The term “Complete Streets” describes a comprehensive, integrated transportation network with infrastructure and design that allows safe and convenient travel for all users, including pedestrians, bicyclists, motor vehicle drivers, public transportation riders and drivers, and people of all ages and abilities, including children, youth, families, older adults, and individuals with disabilities.

    Does anybody know how Washington State case law and laws adopted by Edmonds City Council support the Mayor’s representation that city streets are not just for transportation, but for people to gather?

      1. Thanks to Glenn Douglas for pointing out I referenced Ordinance 3824 when I should have referenced Ordinance 3842. The article linked to below discusses the adoption of our Complete Streets laws:

        I wonder how using streets as “gathering places” integrates with our Complete Streets laws and Washington State Case law that observes the primary purpose of a right-of-way is public travel.

  3. Livens up Edmonds!! Loved the outdoor music.

    Pls consider including the key word, ‘music’ to name of event….Porch Music Fest. Many friends skipped the event because Porch Fest meant nothing and they would have come had they known music was the focus. Bravo City of Edmonds and all the volunteers and planners !

  4. Why was this done in conjunction with a survey? It obviously skews toward those who favor these sorts of City sponsored events and attended the event. Not at all representative of all the neighborhoods in Edmonds. Streets are to be used for and dedicated to transportation. That is why every car registered in Edmonds pays $20 a year to maintain them (even though no vote was/ is required to impose it. Everyone who shows up at a party is going to enjoy it and think it a good thing. Aside from folks who live in the bowl, most attendees drove to the event. Just saying.

  5. This is all part of the push by our current mayor, staff and their entertainment oriented FAVORED constituency to push toward turning the downtown area into an over populated pedestrian walking mall. I’m just happy that I’ve been able to live in the Edmonds that was really just a great little town by the bay, rather than the around the clock amusement park which it has become and will continue to be. This is what happens when you have a city government model with a strong powerful executive, subservient staff, and a very weak council with the very minimal amount of public input to make it all somehow look legitimate. You are all welcome to enjoy your circus, but you can count me out on most of it. It’s just not that special here anymore, but most of you don’t have much experience to compare it to, so I forgive you and wish you well in managing this mess you are creating.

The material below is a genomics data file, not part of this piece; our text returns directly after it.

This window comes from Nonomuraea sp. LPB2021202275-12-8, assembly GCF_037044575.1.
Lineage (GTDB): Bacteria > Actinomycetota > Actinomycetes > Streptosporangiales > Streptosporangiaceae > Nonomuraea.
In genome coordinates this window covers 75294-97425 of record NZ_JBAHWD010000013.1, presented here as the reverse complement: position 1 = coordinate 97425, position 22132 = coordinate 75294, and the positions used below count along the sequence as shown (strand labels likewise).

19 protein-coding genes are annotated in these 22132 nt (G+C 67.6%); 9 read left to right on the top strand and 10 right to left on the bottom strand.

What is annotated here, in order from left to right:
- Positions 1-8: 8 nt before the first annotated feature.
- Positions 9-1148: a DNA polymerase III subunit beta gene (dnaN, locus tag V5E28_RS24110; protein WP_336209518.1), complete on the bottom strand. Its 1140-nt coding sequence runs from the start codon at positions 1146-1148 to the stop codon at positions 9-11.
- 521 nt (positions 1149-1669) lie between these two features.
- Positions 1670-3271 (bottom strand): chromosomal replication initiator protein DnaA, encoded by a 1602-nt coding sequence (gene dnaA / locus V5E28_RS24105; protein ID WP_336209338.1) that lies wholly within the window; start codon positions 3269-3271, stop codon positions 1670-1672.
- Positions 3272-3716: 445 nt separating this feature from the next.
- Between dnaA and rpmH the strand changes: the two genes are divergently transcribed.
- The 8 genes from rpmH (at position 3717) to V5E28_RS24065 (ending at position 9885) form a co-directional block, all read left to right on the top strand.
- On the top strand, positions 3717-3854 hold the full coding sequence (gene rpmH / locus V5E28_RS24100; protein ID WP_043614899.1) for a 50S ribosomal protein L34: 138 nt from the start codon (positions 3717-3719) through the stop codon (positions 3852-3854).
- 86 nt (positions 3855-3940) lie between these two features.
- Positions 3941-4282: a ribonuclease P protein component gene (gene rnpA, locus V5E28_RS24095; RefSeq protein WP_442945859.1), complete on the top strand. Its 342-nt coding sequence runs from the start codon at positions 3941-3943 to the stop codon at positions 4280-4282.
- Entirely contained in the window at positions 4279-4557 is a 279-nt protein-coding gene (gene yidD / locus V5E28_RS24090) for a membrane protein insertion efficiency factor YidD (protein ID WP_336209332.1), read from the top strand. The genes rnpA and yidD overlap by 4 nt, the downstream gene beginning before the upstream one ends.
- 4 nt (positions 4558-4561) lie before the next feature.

6. The Mayor is in his last year of service to Edmonds. Expect ridiculous to happen this year as he campaigns. It is disturbing to me that an intern for the City Planning Department is behind PorchFest. Pay attention Edmonds. This Mayor is desperate to change the City Parcel Ordinance before his term ends. Do you want commercial mixed use on your residential street if not it’s time to stand up and picket porch fest.

    1. What harm did it do? People of 4th welcomed it. It brought so many people to Town.
      Its difficult to understand such negativity towards something so positive

    2. Denise, you’re misinformed. There are no city interns “behind” Porchfest. In fact, I brought the idea to our community meeting after experiencing a Porchfest in Wellfleet Massachusetts this summer. Porchfests are throughout the US and Canada are incredible opportunities to community to gather and experience the joy of live music. We have amazing musicians in this town, of all ages, and I’m so thankful to the city of Edmonds to provide us (the citizens) an opportunity to plan such an event. The feedback from those who attended and volunteered their time, talent, and “porches” has been overwhelmingly positive. We’re very excited and motivated to plan our next Porchfest in 2023!

    3. Picket Porchfest? Do you understand how utterly ridiculous this sounds?

      Why does this need to be a political jab? It’s a community event for FUN.

      Clearly taking notes from the Tiffany Smiley doodle pad with all this nonsense ‘Watch out! They’re out to getcha, Edmonds.’ rhetoric. Lots of toxicity here. Wow.

  7. Porch Fest was an incredible event and my family had such a great time shopping and eating downtown while we enjoyed the music and community! We hope more events like this one happen in the future! I love what happens when spaces are transformed into true community gathering spots where people can enjoy running into friends and meeting new people. I would visit downtown much more often if it was more pedestrian/bike/family friendly with spaces to sit outside eating and be a part of the community. Bravo to all involved in planning this wonderful event!

  8. What a wonderful vision statement! I wasn’t able to attend Porch fest but I hope it comes back. Great concept.

  9. Another great community event in Edmonds! People out enjoying the music and having fun on a fall day, what’s to complain about??? I grew up in Edmonds and we called it Deadmonds because there were so few restaurants and certainly not the year round events that there are today. I may not attend all of them but I encourage more of them because although one might not be my cup of tea, why should I deny someone else their cup? Well done to the organizers and performers!

  10. This is awesome! So bummed I missed it. Hopefully it will become a part of the fabric of Edmonds like the art festival, day of the dead, Lunar New Year, and taste of Edmonds. Gotta love all the political curmudgeons convinced this is a conspiracy to get the mayor re-elected. Can you imagine what they would say about the Art Festival if this was its inaugural year? Slow down, enjoy your neighborhood, and listen to some music… or move to Marysville where you won’t be forced to enjoy any of these nice things.